Forum OpenACS Q&A: Response to Open ACS handling heavy traffic

Posted by Jerry Asher on
You can probably consider 100 requests per second to be an upper limit. That's assuming that everyone that comes to slashdot decides to hit your link (it's that faked shot of Bill and the goatsex guy you photoshopped up.)

100 requests per second is what slashdot appears to serve at its best. This was mentioned by joe random user in a story there yesterday and it was also what I estimated back in August in a message to Roberto

Hi Roberto,

Thought you might be interested...

According to CommanderTaco, The new slashdot:

"We topped out over 55 pages/second for several minutes (Live Slashdot does only around half that much)."

Also we know that slashdot was: from

  • 5 load balanced Web servers dedicated to pages
  • 3 load balanced Web servers dedicated to images
  • 1 SQL server
  • 1 NFS Server
So the old slashdot needed 5 webservers * 27.5 pages/second = 137.5 pages per second.

So those are 137.5 big pages (the homepage is right now about 45K). Outrageous BOTEC: all pages are 45K so 137.5 pages/second or about 6Mbytes/second throughput. Big, but not too big. Apache Bench tells me that I can do 98 45Kbyte pages per second on one machine (PIII 450) with AOLserver (system claiming to be 38% idle). What do they need 5 web servers for?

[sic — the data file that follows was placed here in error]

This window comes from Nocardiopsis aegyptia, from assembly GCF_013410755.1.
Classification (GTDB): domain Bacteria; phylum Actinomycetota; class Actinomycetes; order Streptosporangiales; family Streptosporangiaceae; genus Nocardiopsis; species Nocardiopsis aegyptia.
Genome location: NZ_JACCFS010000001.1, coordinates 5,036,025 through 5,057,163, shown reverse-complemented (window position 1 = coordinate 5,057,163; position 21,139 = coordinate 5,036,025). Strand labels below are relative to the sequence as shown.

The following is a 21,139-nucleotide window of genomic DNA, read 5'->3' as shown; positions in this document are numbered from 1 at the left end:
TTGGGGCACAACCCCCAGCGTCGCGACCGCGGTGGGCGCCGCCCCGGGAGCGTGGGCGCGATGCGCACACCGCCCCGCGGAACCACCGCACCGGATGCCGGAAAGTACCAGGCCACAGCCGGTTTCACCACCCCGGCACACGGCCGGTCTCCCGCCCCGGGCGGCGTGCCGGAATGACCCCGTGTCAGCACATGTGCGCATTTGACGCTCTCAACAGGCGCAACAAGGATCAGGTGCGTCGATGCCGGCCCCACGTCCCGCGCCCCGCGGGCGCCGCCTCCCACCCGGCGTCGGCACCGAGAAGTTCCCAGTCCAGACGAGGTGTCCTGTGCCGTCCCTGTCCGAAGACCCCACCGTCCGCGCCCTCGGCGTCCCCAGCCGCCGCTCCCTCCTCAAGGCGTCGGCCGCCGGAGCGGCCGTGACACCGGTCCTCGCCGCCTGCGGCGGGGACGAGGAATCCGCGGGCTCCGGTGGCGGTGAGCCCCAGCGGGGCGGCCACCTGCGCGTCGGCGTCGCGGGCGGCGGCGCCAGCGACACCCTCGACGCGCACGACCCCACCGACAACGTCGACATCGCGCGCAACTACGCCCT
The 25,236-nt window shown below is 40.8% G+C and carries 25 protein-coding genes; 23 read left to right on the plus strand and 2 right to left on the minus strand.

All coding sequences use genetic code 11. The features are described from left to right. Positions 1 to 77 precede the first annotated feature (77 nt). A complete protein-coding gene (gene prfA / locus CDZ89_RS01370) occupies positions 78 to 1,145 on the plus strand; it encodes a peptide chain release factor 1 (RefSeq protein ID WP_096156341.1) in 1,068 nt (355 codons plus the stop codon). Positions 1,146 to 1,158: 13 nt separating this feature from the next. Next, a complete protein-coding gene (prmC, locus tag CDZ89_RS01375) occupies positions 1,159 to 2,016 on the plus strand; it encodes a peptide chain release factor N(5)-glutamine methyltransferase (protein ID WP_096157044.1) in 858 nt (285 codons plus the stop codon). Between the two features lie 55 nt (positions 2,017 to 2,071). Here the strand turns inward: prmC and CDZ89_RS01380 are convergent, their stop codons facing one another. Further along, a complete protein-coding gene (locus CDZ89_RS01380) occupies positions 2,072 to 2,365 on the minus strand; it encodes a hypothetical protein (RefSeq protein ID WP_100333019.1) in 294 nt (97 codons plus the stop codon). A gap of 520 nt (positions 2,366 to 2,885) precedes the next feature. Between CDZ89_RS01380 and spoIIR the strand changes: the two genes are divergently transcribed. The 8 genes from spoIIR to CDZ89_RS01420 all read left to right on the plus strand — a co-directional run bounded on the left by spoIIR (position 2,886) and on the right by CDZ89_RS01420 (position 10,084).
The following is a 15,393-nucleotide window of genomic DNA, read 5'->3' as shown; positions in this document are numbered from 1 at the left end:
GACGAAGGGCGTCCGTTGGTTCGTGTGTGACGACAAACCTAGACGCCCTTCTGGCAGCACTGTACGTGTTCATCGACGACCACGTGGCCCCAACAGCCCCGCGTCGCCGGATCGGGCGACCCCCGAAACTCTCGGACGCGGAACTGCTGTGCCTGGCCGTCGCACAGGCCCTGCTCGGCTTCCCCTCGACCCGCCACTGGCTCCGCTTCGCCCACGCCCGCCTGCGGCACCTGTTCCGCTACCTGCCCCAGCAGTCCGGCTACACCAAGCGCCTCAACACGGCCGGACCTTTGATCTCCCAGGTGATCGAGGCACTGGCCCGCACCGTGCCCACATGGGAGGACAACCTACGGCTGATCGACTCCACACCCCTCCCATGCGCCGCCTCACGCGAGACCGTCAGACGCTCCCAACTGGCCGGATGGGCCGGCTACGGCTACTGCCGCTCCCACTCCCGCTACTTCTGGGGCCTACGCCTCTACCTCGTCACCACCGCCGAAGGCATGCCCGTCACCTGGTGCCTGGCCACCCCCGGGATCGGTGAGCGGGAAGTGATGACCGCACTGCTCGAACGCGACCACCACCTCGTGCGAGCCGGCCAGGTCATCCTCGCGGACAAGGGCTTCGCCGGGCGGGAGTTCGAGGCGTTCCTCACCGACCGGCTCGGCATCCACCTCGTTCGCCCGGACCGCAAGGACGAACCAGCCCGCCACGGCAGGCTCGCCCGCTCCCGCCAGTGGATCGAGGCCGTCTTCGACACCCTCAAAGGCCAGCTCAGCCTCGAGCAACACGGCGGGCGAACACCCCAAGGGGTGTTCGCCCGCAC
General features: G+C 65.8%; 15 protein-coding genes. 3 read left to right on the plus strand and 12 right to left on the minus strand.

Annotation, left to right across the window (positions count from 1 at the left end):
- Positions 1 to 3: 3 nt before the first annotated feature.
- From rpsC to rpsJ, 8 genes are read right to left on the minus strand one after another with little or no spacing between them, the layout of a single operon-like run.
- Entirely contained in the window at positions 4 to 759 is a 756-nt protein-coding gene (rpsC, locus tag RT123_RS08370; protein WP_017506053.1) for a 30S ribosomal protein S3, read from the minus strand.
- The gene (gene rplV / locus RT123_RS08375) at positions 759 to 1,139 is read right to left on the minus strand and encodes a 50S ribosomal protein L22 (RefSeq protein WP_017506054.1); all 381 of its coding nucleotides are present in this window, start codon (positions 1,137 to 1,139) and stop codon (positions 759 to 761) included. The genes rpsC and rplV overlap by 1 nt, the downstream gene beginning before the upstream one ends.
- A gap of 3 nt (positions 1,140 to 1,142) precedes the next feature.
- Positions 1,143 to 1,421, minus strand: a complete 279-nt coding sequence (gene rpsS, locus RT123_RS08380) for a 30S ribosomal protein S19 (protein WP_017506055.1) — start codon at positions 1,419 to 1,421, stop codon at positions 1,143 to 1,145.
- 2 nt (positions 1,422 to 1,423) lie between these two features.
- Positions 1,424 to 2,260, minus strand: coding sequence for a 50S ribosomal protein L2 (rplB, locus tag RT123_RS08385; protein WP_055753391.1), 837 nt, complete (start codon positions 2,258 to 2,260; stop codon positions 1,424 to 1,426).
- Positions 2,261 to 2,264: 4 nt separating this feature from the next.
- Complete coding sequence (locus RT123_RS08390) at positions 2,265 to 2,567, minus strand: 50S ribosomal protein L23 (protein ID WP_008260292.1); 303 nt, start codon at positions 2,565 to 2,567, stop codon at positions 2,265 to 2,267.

So for every user, how many db transactions are there *on average* to present a page? I think at most one and it's a read. Assuming every user is logged in, slashcode needs to get the preferences (what kind of content boxes (slashbox?) the user wants) and then find content to fill those boxes. But in general filling a content box should be a cached operation that changes only on the rare writes. I.e, I look up user id from cookie (3872), determine that you're the real bruce perens, determine you want these 20 boxes, and then look in the cache to see what's in those boxes and push the bytes out. Even the ordering and other various thresholds can probably be cached. Sort this box in highest order first, showing all messages, now cache it again with order by date, showing messages scored 2 or higher. You need some way to post a comment, commit to the db, and flush/fix up the cache.

I do think it's interesting to say that OpenACS is not a good fit for a Slashdot site. OpenACS as it is today is better suited to sites that need many more than one db transaction per page, and where there are significant chunks of writes, and not just reads. (In that sense, MySQL may not be such a bad fit for Slashdot.) Another way of saying this is that OpenACS is for "communities" of collaborating peers, not just mobs of lurkers.

Anyway, I don't know where I'm going with this....

And I still don't.